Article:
Gwen Stefani’s new solo album is fun and catchy, with cute hooks, hopping beats and a a calm, cool voice. But after listening to it, you’re on to the next album.
This Is What the Truth Feels Like, Stefani’s first solo album in 10 years, isn’t memorable or distinctive — an only-OK batch of pop tunes that don’t reveal much about Stefani.
Though the lyrical content of some of the songs is deep, the album sounds tailor-made for radio, and the songs lack in emotion, originality and personality — usually a specialty of Stefani’s. For all the talk that the album delves into her personal life, it’s hard to tell. The content, even when it’s about heartbreak and ex-husband Gavin Rossdale, has a bubble-gum feel. It’s as if Stefani’s hiding behind the songs’ beat and hook, and her vocal tonality is on cruise control throughout.
The project does have some highlights: “Send Me a Picture,” likely about boyfriend Blake Shelton, sounds more experimental. “Red Flags” and “Asking 4 It,” which features rapper Fetty Wap, are high points, too. But songs like “Naughty” and the singles “Used to Love You” and “Make Me Like You” sound as if another pop star could sing the tracks and you wouldn’t notice the difference. Holla back girl when you make your next album. (Mesfin Fekadu)
The Violent Femmes often sound like their old selves on We Can Do Anything, their ninth studio album and first since 2000. Singer/guitarist Gordon Gano and acoustic bass guitarist Brian Ritchie reunited in 2013 for a Coachella performance of their self-titled debut on the 30th anniversary of its release, having put aside the long feud sparked by Gano’s decision to allow the use of their biggest hit “Blister in the Sun” in a fast food commercial.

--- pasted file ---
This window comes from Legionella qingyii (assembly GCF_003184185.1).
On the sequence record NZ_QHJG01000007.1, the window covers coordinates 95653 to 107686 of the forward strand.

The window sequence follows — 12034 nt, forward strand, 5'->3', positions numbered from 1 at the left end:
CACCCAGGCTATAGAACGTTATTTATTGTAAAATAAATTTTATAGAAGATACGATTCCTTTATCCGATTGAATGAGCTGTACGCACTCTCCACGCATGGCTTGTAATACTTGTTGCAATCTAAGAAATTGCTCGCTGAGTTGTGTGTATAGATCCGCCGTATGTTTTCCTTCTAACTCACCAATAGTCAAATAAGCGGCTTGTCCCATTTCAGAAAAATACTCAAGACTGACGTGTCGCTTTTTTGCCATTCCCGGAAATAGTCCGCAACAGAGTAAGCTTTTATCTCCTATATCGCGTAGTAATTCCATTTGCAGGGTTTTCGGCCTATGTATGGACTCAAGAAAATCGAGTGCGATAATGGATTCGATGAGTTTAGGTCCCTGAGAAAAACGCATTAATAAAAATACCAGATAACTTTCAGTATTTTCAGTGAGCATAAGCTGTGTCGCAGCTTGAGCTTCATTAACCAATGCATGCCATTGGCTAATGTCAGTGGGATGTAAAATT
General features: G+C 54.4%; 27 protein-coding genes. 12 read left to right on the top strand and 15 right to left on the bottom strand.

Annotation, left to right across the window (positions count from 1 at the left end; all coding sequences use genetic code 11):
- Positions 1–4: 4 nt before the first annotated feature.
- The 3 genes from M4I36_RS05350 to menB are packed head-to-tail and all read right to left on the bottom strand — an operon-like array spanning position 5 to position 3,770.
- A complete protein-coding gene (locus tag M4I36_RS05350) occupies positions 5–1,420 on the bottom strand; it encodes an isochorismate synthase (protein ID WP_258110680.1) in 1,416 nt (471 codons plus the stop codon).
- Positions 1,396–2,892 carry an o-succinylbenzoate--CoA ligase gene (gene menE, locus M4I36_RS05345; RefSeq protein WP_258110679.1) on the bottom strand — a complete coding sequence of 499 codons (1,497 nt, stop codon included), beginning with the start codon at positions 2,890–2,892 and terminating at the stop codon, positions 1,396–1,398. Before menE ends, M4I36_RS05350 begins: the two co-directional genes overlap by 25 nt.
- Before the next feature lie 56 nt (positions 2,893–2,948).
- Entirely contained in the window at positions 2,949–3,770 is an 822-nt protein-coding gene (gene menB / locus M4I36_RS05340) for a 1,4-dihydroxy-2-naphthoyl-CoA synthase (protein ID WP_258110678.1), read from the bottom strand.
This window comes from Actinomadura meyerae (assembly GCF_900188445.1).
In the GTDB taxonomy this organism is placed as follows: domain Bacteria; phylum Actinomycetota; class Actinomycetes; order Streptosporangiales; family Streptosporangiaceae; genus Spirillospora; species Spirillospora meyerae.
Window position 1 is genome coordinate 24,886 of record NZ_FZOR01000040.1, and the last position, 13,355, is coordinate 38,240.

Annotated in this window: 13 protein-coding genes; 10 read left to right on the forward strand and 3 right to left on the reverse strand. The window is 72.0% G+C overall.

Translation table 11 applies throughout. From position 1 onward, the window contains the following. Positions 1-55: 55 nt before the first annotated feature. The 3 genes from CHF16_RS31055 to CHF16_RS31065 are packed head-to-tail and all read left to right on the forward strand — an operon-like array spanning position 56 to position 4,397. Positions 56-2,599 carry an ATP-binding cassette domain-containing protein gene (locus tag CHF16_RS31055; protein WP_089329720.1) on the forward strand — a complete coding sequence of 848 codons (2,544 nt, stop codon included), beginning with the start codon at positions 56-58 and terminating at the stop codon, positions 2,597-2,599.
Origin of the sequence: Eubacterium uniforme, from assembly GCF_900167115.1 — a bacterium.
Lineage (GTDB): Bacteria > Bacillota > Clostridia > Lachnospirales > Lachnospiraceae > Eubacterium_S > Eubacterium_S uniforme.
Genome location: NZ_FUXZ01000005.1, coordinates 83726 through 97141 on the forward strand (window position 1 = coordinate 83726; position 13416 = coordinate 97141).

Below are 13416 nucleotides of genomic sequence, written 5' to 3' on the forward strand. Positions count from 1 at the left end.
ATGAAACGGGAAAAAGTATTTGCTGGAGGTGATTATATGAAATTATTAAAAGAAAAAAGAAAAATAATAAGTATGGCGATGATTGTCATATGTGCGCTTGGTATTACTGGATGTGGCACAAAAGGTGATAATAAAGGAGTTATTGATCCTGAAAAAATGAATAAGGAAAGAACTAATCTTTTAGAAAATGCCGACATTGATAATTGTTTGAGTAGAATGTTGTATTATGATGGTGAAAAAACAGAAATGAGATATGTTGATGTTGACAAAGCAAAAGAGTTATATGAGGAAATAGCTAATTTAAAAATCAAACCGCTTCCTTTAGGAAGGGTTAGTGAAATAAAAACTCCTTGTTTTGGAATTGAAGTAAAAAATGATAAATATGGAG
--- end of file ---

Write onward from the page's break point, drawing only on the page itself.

Habitual alternation between aggression and vulnerability is a hallmark of the local group’s sound as well as their personalities, and it’s on display frequently in We Can Do Anything. “What You Really Mean” is a real standout, a tender tune about commitment written by Gano’s sister, Cynthia Gayneau. “Holy Ghost” could have fit on the band’s classic debut and sounds like Lou Reed dropped by to sing lead.
Not everything gels. The accordion-driven “I Could Be Anything” is goofy and “Issues” may be too overwrought even for those with an “it’s complicated” relationship status.
Despite three co-writes (rare for Gano), and songs rescued after the long hiatus from decades-old demo cassettes, We Can Do Anything lasts just 31 minutes. It’s quality time. Hopefully the Femmes will be back with another, even better encore. (Pablo Gorodni)
Pete Yorn returns after an extended hiatus with ArrangingTime, his sixth and lushest solo studio album since his 2001 debut. ArrangingTime shares more than just space bar anemia with his debut, musicforthemorningafter. Meticulous producer R. Walt Vincent is back on half of the 12 tracks, and helps out on a wide range of instruments.
Lyrically, there’s a lot of angst, hardly a healthy relationship in sight and the unease can be overwhelming. The melodies are sweet but it’s a bitter delicacy. “Halifax” begins like early R.E.M., “Lost Weekend” has an 80’s synth bass, the melody soars on “In Your Head” and “Screaming at the Setting Sun” is practically danceable, as is “Tomorrow.”
ArrangingTime is Yorn’s debut for Capitol Records, though in this age of hyper-consolidation among labels that may not mean as much as before. What matters more is that Yorn still writes splendid songs, even when his characters are miserable. (Pablo Gorondi)